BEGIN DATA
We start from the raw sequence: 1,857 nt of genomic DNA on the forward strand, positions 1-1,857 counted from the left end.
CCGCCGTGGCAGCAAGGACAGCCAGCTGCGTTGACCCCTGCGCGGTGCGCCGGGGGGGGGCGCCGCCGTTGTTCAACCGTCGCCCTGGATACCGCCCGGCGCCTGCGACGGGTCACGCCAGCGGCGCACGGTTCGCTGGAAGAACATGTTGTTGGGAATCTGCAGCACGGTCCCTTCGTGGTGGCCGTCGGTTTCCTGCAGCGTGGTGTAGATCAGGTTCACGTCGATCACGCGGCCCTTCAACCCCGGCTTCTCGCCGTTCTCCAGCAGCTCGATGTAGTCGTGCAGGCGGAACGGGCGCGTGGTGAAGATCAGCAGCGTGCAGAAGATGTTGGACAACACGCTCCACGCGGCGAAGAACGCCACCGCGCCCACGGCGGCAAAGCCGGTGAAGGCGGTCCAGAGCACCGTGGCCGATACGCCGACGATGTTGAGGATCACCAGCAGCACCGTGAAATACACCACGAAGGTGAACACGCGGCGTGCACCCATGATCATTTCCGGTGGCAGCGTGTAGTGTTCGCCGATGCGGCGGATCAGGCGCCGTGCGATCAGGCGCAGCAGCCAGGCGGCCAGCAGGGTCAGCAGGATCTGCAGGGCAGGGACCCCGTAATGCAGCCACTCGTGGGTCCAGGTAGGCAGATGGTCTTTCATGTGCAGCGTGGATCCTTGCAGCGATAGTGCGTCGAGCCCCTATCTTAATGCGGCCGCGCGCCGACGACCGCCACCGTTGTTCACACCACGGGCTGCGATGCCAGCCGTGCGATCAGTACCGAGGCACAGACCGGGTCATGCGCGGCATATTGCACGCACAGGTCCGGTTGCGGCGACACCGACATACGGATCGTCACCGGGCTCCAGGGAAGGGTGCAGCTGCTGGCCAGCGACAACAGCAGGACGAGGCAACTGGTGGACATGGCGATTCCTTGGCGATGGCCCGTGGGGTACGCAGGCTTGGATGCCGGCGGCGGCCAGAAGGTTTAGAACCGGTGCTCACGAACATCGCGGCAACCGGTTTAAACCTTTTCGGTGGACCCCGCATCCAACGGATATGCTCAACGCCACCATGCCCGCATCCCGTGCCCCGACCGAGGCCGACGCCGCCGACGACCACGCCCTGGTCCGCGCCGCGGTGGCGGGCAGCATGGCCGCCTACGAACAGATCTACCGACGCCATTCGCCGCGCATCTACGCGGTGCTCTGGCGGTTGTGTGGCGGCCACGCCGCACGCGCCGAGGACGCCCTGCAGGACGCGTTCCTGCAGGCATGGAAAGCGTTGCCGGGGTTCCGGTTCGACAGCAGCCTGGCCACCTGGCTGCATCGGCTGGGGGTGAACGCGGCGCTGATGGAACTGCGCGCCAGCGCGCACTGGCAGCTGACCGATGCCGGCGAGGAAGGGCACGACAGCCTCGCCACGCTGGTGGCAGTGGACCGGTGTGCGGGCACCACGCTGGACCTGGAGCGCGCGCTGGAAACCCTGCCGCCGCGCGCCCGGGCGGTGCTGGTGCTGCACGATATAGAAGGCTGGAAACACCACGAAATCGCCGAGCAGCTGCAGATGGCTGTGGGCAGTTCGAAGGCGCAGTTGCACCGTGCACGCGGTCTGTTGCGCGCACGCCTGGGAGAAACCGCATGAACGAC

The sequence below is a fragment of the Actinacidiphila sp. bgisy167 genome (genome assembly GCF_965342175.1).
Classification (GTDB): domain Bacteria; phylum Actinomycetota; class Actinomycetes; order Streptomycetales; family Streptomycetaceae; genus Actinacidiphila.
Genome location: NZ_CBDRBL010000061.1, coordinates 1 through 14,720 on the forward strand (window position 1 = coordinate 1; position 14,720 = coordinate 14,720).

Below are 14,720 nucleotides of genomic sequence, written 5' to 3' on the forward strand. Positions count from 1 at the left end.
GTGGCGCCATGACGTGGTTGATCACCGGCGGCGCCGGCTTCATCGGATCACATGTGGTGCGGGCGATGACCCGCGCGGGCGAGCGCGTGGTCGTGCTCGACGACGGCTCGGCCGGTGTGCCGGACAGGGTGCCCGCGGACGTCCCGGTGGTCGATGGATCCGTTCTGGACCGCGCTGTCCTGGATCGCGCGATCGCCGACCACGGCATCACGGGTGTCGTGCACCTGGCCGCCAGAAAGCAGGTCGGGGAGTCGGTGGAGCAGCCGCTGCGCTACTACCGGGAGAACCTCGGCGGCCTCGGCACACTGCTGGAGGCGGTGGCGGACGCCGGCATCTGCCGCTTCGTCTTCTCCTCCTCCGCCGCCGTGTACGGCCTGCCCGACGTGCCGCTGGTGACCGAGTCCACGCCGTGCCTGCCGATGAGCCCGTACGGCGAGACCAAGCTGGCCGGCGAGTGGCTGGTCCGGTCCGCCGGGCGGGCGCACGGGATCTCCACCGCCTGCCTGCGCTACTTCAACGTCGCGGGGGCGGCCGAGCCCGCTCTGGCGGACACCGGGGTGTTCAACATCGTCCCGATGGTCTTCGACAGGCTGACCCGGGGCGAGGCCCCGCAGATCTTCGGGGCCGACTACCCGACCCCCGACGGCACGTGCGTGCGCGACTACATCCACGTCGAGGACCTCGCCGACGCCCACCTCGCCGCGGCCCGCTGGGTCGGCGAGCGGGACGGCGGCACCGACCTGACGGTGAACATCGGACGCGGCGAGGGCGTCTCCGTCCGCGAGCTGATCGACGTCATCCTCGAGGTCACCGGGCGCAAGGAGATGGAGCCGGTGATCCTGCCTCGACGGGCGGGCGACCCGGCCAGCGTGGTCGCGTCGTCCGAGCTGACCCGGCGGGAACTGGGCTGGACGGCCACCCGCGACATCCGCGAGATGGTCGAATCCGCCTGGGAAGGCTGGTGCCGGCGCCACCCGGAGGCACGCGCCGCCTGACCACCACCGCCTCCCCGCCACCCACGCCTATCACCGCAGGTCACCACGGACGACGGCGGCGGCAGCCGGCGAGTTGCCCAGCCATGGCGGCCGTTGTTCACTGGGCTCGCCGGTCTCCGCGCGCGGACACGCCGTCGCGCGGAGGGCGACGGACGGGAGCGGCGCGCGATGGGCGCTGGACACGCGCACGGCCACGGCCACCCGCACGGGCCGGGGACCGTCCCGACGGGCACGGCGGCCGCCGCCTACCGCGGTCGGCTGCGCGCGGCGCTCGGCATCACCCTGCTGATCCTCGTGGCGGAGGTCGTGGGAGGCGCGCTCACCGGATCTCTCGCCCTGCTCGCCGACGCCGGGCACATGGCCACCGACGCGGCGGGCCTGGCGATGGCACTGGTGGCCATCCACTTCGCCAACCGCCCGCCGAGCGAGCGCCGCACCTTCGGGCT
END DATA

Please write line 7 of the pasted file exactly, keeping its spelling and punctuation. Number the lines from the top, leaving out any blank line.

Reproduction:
GTGGCGCCATGACGTGGTTGATCACCGGCGGCGCCGGCTTCATCGGATCACATGTGGTGCGGGCGATGACCCGCGCGGGCGAGCGCGTGGTCGTGCTCGACGACGGCTCGGCCGGTGTGCCGGACAGGGTGCCCGCGGACGTCCCGGTGGTCGATGGATCCGTTCTGGACCGCGCTGTCCTGGATCGCGCGATCGCCGACCACGGCATCACGGGTGTCGTGCACCTGGCCGCCAGAAAGCAGGTCGGGGAGTCGGTGGAGCAGCCGCTGCGCTACTACCGGGAGAACCTCGGCGGCCTCGGCACACTGCTGGAGGCGGTGGCGGACGCCGGCATCTGCCGCTTCGTCTTCTCCTCCTCCGCCGCCGTGTACGGCCTGCCCGACGTGCCGCTGGTGACCGAGTCCACGCCGTGCCTGCCGATGAGCCCGTACGGCGAGACCAAGCTGGCCGGCGAGTGGCTGGTCCGGTCCGCCGGGCGGGCGCACGGGATCTCCACCGCCTGCCTGCGCTACTTCAACGTCGCGGGGGCGGCCGAGCCCGCTCTGGCGGACACCGGGGTGTTCAACATCGTCCCGATGGTCTTCGACAGGCTGACCCGGGGCGAGGCCCCGCAGATCTTCGGGGCCGACTACCCGACCCCCGACGGCACGTGCGTGCGCGACTACATCCACGTCGAGGACCTCGCCGACGCCCACCTCGCCGCGGCCCGCTGGGTCGGCGAGCGGGACGGCGGCACCGACCTGACGGTGAACATCGGACGCGGCGAGGGCGTCTCCGTCCGCGAGCTGATCGACGTCATCCTCGAGGTCACCGGGCGCAAGGAGATGGAGCCGGTGATCCTGCCTCGACGGGCGGGCGACCCGGCCAGCGTGGTCGCGTCGTCCGAGCTGACCCGGCGGGAACTGGGCTGGACGGCCACCCGCGACATCCGCGAGATGGTCGAATCCGCCTGGGAAGGCTGGTGCCGGCGCCACCCGGAGGCACGCGCCGCCTGACCACCACCGCCTCCCCGCCACCCACGCCTATCACCGCAGGTCACCACGGACGACGGCGGCGGCAGCCGGCGAGTTGCCCAGCCATGGCGGCCGTTGTTCACTGGGCTCGCCGGTCTCCGCGCGCGGACACGCCGTCGCGCGGAGGGCGACGGACGGGAGCGGCGCGCGATGGGCGCTGGACACGCGCACGGCCACGGCCACCCGCACGGGCCGGGGACCGTCCCGACGGGCACGGCGGCCGCCGCCTACCGCGGTCGGCTGCGCGCGGCGCTCGGCATCACCCTGCTGATCCTCGTGGCGGAGGTCGTGGGAGGCGCGCTCACCGGATCTCTCGCCCTGCTCGCCGACGCCGGGCACATGGCCACCGACGCGGCGGGCCTGGCGATGGCACTGGTGGCCATCCACTTCGCCAACCGCCCGCCGAGCGAGCGCCGCACCTTCGGGCT